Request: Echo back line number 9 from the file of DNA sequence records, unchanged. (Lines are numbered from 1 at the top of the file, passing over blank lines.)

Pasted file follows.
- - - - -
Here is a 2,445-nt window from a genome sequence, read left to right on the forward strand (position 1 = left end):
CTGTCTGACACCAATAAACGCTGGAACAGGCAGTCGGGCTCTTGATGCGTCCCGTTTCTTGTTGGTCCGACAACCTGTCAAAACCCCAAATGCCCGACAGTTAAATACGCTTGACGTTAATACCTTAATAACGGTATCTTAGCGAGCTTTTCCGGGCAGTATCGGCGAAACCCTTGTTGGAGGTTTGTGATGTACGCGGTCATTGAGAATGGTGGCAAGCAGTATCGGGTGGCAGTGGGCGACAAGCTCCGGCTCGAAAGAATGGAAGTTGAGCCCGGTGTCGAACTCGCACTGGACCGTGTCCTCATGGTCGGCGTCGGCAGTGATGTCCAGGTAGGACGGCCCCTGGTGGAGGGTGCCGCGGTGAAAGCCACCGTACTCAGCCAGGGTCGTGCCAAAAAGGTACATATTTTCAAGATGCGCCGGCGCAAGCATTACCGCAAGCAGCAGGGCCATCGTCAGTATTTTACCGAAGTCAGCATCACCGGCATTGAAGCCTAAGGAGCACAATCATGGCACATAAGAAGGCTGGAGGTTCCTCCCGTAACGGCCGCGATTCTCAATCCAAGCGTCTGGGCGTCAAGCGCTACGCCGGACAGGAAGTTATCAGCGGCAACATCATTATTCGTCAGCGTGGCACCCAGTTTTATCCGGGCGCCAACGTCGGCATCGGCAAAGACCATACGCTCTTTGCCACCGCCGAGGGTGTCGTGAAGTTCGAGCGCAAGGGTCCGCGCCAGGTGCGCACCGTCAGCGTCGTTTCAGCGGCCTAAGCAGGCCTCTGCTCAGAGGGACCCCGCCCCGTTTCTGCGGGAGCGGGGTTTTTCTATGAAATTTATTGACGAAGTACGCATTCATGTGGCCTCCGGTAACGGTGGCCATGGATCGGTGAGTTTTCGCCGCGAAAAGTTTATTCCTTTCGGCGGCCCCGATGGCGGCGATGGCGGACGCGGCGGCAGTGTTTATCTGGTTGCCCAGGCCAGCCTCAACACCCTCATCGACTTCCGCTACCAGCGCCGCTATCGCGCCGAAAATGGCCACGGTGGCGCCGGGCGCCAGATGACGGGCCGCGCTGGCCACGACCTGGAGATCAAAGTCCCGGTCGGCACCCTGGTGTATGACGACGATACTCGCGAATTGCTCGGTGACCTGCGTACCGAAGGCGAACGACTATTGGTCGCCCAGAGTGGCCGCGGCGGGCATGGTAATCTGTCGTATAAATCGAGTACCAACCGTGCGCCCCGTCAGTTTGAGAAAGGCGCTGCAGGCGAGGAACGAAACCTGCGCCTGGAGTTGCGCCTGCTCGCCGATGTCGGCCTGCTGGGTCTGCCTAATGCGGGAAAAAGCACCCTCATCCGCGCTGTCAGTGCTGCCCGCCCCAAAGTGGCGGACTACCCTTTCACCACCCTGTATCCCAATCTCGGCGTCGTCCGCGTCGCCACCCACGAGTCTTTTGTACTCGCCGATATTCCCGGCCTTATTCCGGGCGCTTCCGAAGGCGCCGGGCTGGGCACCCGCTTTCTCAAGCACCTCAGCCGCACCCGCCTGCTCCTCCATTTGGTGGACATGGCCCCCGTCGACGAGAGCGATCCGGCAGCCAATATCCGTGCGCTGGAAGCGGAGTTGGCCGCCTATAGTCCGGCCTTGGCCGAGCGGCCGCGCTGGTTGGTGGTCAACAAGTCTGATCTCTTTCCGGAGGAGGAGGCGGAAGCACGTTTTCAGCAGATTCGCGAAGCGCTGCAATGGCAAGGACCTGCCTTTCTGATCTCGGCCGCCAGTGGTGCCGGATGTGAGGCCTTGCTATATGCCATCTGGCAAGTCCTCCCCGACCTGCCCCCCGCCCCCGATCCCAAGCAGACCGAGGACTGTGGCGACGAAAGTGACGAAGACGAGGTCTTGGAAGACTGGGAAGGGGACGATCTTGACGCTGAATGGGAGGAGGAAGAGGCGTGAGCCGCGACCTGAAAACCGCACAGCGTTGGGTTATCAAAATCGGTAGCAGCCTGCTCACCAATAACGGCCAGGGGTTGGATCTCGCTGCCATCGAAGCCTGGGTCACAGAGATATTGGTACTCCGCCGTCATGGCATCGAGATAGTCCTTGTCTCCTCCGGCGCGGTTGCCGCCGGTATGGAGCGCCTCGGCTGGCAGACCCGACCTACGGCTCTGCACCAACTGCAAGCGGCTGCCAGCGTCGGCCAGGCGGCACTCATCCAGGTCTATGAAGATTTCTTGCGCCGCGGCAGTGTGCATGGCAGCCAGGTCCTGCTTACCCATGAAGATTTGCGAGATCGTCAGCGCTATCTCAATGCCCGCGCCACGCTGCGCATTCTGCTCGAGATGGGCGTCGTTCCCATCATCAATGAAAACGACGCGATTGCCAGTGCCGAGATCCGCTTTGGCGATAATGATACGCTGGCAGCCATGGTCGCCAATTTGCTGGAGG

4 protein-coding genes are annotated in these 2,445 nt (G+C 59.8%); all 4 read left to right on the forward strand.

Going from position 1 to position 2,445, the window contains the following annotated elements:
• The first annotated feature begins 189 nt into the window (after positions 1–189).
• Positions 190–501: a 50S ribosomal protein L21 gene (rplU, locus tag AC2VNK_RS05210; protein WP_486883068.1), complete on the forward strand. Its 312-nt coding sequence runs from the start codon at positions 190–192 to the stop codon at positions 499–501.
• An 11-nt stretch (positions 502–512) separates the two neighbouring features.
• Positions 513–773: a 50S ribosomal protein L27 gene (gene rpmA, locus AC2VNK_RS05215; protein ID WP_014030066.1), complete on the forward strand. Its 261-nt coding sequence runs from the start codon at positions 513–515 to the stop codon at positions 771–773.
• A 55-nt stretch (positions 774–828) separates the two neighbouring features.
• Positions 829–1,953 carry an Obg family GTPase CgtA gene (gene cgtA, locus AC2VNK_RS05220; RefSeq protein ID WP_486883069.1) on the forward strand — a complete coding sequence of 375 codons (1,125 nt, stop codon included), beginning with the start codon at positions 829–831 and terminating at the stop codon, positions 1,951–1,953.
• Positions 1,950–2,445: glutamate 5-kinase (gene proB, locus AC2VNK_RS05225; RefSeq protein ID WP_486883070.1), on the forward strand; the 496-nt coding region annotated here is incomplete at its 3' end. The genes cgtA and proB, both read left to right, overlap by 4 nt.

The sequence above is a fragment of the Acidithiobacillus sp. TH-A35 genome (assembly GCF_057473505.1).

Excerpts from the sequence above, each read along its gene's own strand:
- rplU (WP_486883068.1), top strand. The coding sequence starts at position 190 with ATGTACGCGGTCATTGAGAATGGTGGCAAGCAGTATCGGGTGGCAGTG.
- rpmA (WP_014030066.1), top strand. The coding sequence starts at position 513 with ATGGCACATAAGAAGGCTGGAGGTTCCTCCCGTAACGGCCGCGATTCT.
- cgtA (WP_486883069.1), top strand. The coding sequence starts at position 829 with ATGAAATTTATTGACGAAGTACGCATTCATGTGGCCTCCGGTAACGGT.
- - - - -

• A 55-nt stretch (positions 774–828) separates the two neighbouring features.